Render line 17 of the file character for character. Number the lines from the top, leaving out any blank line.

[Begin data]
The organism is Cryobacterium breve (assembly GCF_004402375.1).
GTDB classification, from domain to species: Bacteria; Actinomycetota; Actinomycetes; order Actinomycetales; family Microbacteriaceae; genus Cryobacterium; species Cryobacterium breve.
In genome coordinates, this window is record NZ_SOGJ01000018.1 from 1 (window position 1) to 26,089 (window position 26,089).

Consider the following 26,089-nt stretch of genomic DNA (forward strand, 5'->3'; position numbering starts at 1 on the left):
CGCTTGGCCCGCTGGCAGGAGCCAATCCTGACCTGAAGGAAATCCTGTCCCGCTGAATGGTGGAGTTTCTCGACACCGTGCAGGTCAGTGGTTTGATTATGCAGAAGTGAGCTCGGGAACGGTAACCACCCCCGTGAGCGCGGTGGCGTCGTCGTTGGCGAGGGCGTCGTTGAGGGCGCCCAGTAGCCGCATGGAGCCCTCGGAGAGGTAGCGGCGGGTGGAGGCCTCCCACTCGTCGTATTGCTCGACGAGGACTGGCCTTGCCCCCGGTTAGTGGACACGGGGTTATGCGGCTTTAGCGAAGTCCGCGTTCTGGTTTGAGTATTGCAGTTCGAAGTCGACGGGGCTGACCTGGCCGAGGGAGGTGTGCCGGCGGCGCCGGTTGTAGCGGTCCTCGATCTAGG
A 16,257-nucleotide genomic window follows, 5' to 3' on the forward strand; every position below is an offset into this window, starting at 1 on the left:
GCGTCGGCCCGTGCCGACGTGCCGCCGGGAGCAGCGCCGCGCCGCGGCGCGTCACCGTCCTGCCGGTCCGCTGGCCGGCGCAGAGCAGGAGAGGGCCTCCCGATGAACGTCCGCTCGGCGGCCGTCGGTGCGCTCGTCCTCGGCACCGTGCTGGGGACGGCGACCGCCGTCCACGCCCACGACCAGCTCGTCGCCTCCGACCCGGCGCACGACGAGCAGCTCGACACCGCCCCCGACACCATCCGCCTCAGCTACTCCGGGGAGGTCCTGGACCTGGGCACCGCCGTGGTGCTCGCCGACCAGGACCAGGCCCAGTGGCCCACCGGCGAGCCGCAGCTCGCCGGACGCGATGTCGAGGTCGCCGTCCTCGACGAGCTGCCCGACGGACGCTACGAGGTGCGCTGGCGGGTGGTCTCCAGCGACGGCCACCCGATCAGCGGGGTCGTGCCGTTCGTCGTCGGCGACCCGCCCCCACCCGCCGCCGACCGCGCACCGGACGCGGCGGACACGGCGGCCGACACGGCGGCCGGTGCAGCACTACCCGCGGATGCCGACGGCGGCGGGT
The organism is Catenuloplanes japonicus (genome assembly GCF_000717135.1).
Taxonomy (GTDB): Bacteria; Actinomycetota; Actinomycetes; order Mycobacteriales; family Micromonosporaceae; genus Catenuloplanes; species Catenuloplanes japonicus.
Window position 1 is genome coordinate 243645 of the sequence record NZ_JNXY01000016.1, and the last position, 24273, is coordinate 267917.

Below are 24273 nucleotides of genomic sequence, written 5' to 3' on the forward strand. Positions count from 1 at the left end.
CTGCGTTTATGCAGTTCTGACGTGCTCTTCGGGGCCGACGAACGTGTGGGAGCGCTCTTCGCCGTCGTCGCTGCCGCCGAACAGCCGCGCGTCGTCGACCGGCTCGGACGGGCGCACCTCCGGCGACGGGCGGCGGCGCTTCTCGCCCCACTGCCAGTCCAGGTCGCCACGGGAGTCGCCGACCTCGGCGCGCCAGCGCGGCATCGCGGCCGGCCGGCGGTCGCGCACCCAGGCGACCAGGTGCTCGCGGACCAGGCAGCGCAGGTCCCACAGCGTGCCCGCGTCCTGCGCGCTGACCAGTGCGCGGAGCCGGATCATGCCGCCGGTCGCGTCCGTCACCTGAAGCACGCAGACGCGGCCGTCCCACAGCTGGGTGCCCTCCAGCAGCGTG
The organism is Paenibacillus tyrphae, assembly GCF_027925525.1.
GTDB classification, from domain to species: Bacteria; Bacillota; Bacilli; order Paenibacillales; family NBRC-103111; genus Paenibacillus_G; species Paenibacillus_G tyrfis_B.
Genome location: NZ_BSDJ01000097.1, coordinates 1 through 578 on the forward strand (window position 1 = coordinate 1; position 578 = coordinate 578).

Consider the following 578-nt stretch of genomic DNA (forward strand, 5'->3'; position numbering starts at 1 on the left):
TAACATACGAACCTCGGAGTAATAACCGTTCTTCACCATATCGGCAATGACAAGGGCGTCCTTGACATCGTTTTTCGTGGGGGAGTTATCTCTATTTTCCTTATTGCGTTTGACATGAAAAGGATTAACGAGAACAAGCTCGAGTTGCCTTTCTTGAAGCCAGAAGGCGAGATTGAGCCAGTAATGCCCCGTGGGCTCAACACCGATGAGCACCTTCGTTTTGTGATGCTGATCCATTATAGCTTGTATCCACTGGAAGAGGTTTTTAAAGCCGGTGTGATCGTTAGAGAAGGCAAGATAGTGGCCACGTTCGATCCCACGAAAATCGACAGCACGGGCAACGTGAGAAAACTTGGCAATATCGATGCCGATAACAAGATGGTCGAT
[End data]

TAACATACGAACCTCGGAGTAATAACCGTTCTTCACCATATCGGCAATGACAAGGGCGTCCTTGACATCGTTTTTCGTGGGGGAGTTATCTCTATTTTCCTTATTGCGTTTGACATGAAAAGGATTAACGAGAACAAGCTCGAGTTGCCTTTCTTGAAGCCAGAAGGCGAGATTGAGCCAGTAATGCCCCGTGGGCTCAACACCGATGAGCACCTTCGTTTTGTGATGCTGATCCATTATAGCTTGTATCCACTGGAAGAGGTTTTTAAAGCCGGTGTGATCGTTAGAGAAGGCAAGATAGTGGCCACGTTCGATCCCACGAAAATCGACAGCACGGGCAACGTGAGAAAACTTGGCAATATCGATGCCGATAACAAGATGGTCGAT